How to Grow Vegetables in North Atlanta Soil


Though most of Atlanta falls inside of zone 7b of the USDA hardiness zone map, North Atlanta crosses into zone 7A. This means that winters could be as much as 5 degrees cooler on average, and summers at much as 5 degrees warmer. This variation can affect the performance of certain plants in the garden. The key to determining how well your vegetable garden will perform is to figure which zone your garden falls into.

Step 1

Contact the University of Georgia Climate Research Lab for a listing of daily high and low temperatures for your area. Other good resources for daily high and low temperatures in your area over a period of years include The National Weather Service, the National Climactic Data Center or your local University of Georgia County Extension Service. An agent at the county extension service might already be familiar with your area and microclimate and can make recommendations for which vegetables are suited to your microclimate.

Step 2

Select a garden location that is in full sunlight with well-drained soil. Avoid depressions, valleys or the bottoms of hillsides where water collects. Standing water will promote root rot in vegetables.

Step 3

Collect a soil sample from up to 10 locations around your garden by digging up 1 quart of soil from each location with a soil augur. Each sampling hole should be 2 inches wide by 12 inches deep. Mix all of the soil samples and allow them to dry. Take the soil to your local University of Georgia County Extension Service. An agent with the county extension service will provide you with paperwork and collect a fee for submitting your soil to the University of Georgia Agricultural and Environmental Services Laboratories. Your test results should return to you within three weeks. The soil analysis test will indicate your soil structure and pH level and will recommend soil amendments to add to your soil to improve it. North Atlanta soil is typically a heavy clay piedmont with a lower pH.

Step 4

Break up your soil with a rototiller to a depth of 12 inches. Spread a 4-inch layer of soil amendments that were recommended by the soil analysis over your soil. Mix these amendments with your rototiller. Typical amendments for North Atlanta include organic soil amendments such as compost, peat moss and manure that will improve drainage, aerate the heavy clay soil and return nutrients such as nitrogen that might have leached out. You can also add gypsum to break up the soil and lime to raise the pH.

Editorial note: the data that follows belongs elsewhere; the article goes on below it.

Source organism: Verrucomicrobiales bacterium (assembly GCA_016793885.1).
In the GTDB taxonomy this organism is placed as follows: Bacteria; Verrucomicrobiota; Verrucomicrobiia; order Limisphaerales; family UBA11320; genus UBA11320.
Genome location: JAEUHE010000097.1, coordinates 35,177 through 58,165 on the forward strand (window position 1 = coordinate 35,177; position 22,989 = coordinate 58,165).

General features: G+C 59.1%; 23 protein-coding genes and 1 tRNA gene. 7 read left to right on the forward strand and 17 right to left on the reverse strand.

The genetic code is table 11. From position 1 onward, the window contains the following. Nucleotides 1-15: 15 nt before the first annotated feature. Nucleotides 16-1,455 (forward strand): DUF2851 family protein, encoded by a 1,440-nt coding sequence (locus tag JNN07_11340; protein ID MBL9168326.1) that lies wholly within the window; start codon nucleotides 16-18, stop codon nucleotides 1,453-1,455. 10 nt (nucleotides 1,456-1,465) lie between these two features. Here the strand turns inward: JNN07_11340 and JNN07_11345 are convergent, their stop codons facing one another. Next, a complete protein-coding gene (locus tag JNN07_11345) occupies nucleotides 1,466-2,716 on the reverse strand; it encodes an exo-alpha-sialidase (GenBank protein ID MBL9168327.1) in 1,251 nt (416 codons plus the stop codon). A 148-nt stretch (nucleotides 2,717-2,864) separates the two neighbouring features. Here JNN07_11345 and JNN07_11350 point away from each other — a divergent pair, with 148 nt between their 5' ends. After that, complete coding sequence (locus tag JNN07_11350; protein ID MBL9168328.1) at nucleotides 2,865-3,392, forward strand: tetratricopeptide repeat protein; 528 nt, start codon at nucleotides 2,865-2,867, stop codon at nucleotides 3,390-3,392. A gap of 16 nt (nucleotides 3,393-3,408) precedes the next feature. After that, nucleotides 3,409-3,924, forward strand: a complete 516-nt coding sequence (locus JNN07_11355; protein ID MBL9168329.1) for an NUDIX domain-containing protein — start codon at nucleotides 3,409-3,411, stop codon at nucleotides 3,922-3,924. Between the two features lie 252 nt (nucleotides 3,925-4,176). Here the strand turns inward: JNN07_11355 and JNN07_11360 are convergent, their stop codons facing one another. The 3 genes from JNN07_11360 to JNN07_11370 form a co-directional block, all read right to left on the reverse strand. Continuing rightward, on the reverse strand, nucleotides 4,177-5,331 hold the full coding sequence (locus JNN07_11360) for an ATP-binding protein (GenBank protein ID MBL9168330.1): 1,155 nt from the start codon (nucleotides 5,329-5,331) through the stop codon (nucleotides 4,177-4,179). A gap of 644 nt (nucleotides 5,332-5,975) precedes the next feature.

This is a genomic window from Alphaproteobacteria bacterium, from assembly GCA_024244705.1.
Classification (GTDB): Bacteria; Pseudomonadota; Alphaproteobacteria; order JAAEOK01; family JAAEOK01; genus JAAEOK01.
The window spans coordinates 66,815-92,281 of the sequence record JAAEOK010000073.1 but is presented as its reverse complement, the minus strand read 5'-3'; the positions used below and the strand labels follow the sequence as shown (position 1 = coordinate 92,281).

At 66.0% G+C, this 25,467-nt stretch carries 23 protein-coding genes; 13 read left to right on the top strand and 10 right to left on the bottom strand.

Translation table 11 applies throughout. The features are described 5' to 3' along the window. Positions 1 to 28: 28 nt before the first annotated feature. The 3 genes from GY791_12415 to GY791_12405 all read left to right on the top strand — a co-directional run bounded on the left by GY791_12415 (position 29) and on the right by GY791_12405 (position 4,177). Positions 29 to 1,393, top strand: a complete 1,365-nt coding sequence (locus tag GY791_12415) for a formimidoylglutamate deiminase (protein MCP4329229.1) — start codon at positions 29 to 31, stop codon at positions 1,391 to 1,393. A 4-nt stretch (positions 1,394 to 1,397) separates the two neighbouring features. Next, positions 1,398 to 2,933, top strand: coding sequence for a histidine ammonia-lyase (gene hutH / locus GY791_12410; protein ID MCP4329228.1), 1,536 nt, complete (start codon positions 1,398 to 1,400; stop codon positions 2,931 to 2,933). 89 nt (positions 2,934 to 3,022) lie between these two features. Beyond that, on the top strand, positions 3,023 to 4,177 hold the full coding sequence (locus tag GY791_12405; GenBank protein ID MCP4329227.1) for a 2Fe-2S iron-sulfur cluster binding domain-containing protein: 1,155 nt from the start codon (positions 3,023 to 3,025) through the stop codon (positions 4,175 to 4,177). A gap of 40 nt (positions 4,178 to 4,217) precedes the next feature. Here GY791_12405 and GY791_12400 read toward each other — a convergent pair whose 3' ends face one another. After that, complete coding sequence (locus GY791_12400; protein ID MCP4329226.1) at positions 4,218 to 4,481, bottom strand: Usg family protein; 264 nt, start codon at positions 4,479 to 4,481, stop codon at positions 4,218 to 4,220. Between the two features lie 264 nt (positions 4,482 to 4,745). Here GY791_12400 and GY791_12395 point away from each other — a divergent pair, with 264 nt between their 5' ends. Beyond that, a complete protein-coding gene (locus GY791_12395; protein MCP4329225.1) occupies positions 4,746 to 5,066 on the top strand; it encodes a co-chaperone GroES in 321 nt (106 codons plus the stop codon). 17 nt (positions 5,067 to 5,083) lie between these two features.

Step 5

Purchase seeds and transplants for vegetables that are hardy to zone 7A. Winter temperatures in zone 7A could drop as low as 0 degrees. Summer temperatures can climb as high as 89 degrees.

Step 6

Plant seeds or transplants into the soil after your last yearly frost date in spring. Create furrows or drill holes for seeds in the soil. Plant your seeds spaced as closely as recommended by the information on the back of your seed packet. Each seed should be planted at the recommended depth. Transplants will have similar information printed on a tag that is on the plant’s pot or sunk into the plant’s soil. Open a planting pocket for the root ball of the transplant with a shovel and place the plant’s root ball into the planting pocket. Fill in around the root ball with soil.

Step 7

Check the plants daily and water when the soil becomes dry. The soil should remain as damp as a wrung-out sponge.

Step 8

Cultivate around your plants to remove weeds that can compete for water and nutrients. Space your plants far enough apart to till the ground between rows and remove weeds. Then mulch directly around plants to choke out weeds among the roots of plants.

Step 9

Harvest the vegetables as soon as they become ripe to encourage continual fruiting.

Things You'll Need

  • Thermometer Soil augur Bucket Plastic bag Rototiller Peat moss Compost Composted manure Gypsum Lime Plant seeds Plant transplants Rake Shovel Garden hose Sprinkler Straw mulch


  • Grow It: Georgia USDA Hardiness Zone Map
  • U.S. Geological Survey: Georgia Piedmont
  • National Oceanic and Atmospheric Administration: National Climactic Data Center
  • University of Georgia Libraries: Weather and Climate
  • North Carolina State University: Home Vegetable Gardening

Who Can Help

  • University of Georgia: Agricultural and Environmental Services Laboratory
Keywords: growing Georgia vegetables, amending Georgia soil, planting vegetables Atlanta

About this Author

Tracy S. Morris has been a freelance writer since 2000. She has published two novels and numerous online articles. Her work has appeared in national magazines and newspapers, including "Ferrets," "CatFancy," "Lexington Herald Leader" and "The Tulsa World."